You got back into the studio and you recorded this new song. What made this be the one that you wanted to be the first single—was it something in the song?
We went in and recorded four songs and put the bones down, then we finished two of them–two of the songs that I wrote. The single, I think we decided on it first, just because it feels pretty joyous. We wanted to come back with something that felt fresh and exciting, but also close enough to our sound. For me too, a lot of my songs that I have written or contributed or just sung are almost all ballads or sad, so it felt really exciting and important to put that song out there that was from us.
Also for me, it’s not me being like, [fake sobs] “Whaaa.” It’s a little more self-possessed and just less about life happening and more about my own feelings or my own boundaries or whatever. It just seemed like a good, a good place to start.
It feels like it’s a reintroduction for people to the band, because it sounds like the Grisly Hand, but it also sounds like it’s a little bit different than some of the stuff you’ve done in the past. This is very mid-’70s and soulful. It sounds like it came out of Muscle Shoals to me and that was what grabbed me. I was like, “Oh yeah, I recognize this band,” but also, “Oh, they’ve been spending this last year coming up with some shit.”
I feel like some of the way that we sound hasn’t always come across fully on our records. I mean, I think that’s sort of almost everybody, but like you said, it’s like, “Oh look, there’s Johnny.” I think that the way that this sounds will be familiar to people that have seen us live. It sounds a little bit more like things we might’ve covered in the past or things like that.
I saw that you were talking about the fact that this is the first of four singles you recorded and that you’ll be releasing them throughout the summer and fall, but there’s also this possible new album, as well. Is putting it out there just a way to make yourselves accountable?
A little bit of that. I think for us, with five years behind us with nothing, it was just like, “Let’s exist as soon as we can. Let’s put this out there and kind of wave that flag.” The last thing we put out was a gatefold double LP, a fully self-designed gold leaf and printed double album. So I think we were like, “We did that and we’ll never do it again.” It was a blast and I love it. But if you’re hungry for the physical stuff, I feel like it exists.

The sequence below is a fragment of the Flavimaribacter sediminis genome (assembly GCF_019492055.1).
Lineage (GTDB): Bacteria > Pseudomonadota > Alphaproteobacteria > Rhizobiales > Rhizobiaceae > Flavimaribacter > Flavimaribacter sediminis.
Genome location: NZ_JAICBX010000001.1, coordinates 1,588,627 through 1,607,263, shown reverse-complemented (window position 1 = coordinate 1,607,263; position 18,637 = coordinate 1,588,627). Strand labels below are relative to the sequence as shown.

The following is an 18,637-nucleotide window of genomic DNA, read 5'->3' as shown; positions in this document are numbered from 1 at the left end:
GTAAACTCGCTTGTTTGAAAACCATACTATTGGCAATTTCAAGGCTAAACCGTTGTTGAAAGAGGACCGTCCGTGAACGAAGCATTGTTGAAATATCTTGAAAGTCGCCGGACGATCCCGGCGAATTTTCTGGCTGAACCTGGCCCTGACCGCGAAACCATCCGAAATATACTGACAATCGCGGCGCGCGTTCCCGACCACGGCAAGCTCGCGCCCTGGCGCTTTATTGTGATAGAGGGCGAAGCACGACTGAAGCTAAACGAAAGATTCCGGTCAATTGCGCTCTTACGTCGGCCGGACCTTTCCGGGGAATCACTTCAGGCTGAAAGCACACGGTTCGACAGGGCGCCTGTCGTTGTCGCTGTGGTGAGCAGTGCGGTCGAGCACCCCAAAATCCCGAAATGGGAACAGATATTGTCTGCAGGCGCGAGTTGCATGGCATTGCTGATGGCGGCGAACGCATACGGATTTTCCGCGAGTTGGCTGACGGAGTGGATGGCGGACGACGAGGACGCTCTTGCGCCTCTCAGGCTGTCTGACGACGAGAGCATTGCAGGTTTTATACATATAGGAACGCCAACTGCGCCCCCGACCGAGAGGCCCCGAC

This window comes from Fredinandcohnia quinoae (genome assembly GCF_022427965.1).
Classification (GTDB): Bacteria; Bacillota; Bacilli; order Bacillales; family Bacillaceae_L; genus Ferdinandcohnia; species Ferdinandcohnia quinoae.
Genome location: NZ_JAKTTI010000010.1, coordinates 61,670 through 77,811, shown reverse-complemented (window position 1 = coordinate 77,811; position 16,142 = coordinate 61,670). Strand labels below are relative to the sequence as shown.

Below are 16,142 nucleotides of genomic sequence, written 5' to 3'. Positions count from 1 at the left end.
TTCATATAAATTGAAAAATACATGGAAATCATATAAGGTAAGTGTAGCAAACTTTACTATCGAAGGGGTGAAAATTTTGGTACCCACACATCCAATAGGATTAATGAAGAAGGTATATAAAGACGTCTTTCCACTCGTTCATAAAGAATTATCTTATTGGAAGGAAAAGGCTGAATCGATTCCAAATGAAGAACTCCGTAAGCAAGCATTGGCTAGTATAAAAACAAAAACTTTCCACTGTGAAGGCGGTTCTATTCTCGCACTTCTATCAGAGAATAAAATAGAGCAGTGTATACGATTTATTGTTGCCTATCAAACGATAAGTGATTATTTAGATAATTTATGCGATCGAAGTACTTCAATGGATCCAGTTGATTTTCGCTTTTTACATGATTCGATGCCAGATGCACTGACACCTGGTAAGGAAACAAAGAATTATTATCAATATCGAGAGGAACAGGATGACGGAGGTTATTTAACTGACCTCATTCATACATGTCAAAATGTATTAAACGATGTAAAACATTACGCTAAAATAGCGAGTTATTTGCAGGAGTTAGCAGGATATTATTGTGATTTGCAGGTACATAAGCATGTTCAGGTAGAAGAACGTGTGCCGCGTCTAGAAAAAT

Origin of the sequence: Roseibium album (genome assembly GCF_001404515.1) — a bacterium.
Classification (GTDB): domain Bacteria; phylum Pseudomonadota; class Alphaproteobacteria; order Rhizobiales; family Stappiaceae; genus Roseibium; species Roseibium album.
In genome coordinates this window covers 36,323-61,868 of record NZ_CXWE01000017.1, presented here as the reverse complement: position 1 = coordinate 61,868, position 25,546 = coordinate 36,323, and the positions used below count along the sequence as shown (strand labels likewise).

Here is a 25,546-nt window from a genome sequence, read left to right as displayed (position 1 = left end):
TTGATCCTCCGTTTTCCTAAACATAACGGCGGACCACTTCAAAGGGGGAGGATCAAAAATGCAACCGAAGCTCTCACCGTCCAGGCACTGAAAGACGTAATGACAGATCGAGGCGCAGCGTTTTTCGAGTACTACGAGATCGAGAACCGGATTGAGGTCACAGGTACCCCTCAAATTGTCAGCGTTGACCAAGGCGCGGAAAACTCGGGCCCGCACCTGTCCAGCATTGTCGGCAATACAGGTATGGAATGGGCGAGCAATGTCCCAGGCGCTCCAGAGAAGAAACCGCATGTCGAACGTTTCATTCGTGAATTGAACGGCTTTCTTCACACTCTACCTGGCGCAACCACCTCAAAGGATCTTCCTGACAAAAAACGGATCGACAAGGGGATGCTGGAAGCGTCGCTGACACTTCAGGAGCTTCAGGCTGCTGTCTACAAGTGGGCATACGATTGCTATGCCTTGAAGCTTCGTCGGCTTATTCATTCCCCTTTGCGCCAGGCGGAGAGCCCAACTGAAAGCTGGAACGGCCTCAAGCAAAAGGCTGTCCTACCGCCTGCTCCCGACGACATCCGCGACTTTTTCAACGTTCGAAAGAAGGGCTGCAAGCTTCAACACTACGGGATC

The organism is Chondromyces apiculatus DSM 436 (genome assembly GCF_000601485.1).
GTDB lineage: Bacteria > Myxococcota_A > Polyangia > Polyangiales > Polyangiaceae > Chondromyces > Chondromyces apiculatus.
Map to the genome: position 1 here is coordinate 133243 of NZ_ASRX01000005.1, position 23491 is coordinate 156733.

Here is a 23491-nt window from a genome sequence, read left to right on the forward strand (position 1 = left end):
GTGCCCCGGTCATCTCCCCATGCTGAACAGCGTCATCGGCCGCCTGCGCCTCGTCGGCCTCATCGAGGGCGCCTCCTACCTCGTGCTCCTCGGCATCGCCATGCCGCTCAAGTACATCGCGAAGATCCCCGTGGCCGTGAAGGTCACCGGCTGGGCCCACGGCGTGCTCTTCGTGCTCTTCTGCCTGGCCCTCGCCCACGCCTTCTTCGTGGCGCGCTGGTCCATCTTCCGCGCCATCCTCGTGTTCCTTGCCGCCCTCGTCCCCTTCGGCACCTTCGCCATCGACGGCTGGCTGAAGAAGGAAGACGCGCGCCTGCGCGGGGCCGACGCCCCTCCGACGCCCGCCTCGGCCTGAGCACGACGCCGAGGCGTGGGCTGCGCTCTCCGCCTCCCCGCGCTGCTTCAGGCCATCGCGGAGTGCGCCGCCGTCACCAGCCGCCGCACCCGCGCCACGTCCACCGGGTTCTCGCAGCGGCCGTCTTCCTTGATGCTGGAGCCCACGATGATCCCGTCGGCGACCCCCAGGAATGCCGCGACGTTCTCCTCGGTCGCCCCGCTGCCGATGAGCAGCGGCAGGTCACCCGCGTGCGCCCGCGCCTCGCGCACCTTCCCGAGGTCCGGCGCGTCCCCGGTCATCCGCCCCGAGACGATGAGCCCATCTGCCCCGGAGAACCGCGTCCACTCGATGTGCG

Our key focus was new music and just putting that out there. We’ve never really done that. We’ve never released more than a single, so it’s kind of fun. I see bands come out now that have only one song. Like, “That’s it. That’s all I got,” so I’m like, “Well, shit, we got enough to just do this.” Our plan is to hopefully release a single every month, starting in July, maybe through the end of the year. We may just like keep going, which is a little bit ballsy.
You’re talking about being like ballsy and re-introducing folks that to the fact that you exist, and the thing I love is that you’re playing a show and you’re doing two sets.
Another ballsy move, right? It’s kind of crept up on me, this point where we have so many songs. We have a pretty big catalog, so we have the material for it. I think we were just so fired up that we were like, “Yeah, let’s just get a DJ and do it.” I think it’ll be fun and I think it’ll go by fast.
That is an excellent way to get back into playing live–to just be like, “Okay, I think we’re going to play as many things as we can possibly remember at this point.”
I think it definitely speaks to how hungry we are to play and then, particularly, it’s new energy that we have with Johnny. He’s so excited to play. He hasn’t played a show in years, so he is super-pumped and we sound so good with Kian, so there’s just a lot of excitement. I haven’t even seen a real show, so I guess it’s partly that. It’s just like, “Whoo!!!” Like when you have like hungry eyes and you put too much on your plate, but hopefully it goes well.
The Grisly Hand’s new single, “Now That You Know,” is out now and the band plays Lemonade Park on Friday, June 11. Details on that show here.